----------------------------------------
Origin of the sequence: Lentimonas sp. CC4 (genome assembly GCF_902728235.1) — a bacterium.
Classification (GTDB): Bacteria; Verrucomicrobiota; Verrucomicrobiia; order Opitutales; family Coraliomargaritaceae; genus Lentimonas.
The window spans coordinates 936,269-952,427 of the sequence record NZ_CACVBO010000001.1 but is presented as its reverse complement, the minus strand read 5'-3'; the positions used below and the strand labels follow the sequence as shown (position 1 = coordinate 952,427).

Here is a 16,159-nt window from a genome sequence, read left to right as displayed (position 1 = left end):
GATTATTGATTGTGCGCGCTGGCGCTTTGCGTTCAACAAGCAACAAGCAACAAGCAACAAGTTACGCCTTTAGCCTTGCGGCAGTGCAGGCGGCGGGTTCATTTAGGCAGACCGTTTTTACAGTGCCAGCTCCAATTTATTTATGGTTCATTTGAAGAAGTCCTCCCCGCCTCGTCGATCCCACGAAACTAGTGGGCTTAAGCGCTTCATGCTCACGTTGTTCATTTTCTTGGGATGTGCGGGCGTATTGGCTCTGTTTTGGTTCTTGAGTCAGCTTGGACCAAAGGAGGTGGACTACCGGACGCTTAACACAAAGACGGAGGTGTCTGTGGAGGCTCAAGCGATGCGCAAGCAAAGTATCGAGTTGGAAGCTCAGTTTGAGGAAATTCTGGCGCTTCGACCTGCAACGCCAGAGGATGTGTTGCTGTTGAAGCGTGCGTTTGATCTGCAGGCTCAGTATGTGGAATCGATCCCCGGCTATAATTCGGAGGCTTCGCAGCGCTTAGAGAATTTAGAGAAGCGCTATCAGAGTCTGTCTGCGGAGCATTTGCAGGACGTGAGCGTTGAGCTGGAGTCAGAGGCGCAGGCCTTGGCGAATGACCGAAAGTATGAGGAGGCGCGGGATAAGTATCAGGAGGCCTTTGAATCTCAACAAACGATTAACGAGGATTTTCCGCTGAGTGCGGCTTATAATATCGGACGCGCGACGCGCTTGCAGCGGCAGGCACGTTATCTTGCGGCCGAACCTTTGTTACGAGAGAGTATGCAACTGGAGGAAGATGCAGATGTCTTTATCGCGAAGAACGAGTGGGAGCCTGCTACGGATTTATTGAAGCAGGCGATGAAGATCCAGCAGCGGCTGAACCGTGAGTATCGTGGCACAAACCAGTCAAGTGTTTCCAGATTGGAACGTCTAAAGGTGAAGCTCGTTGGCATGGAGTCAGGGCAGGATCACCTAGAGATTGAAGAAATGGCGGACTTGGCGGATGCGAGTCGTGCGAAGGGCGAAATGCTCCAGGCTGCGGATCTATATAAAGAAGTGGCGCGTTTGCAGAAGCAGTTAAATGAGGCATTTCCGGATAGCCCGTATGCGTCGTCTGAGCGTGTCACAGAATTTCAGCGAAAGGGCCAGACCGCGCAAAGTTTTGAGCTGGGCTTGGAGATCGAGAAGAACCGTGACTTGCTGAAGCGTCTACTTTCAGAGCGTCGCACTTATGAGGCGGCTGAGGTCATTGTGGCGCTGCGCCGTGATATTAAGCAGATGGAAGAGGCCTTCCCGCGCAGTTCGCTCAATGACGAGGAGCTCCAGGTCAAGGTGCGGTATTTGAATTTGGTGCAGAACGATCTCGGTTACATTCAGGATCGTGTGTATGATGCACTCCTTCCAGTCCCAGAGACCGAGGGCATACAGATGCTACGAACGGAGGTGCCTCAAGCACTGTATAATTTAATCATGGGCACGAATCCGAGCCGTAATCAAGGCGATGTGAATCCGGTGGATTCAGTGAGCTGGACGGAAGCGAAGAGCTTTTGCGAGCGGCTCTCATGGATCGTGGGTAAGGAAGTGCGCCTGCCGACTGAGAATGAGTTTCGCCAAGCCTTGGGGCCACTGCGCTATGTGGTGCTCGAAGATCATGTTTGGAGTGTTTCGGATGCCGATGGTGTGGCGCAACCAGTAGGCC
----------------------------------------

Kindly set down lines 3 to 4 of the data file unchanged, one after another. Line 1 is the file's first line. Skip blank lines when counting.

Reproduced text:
The window spans coordinates 936,269-952,427 of the sequence record NZ_CACVBO010000001.1 but is presented as its reverse complement, the minus strand read 5'-3'; the positions used below and the strand labels follow the sequence as shown (position 1 = coordinate 952,427).

Here is a 16,159-nt window from a genome sequence, read left to right as displayed (position 1 = left end):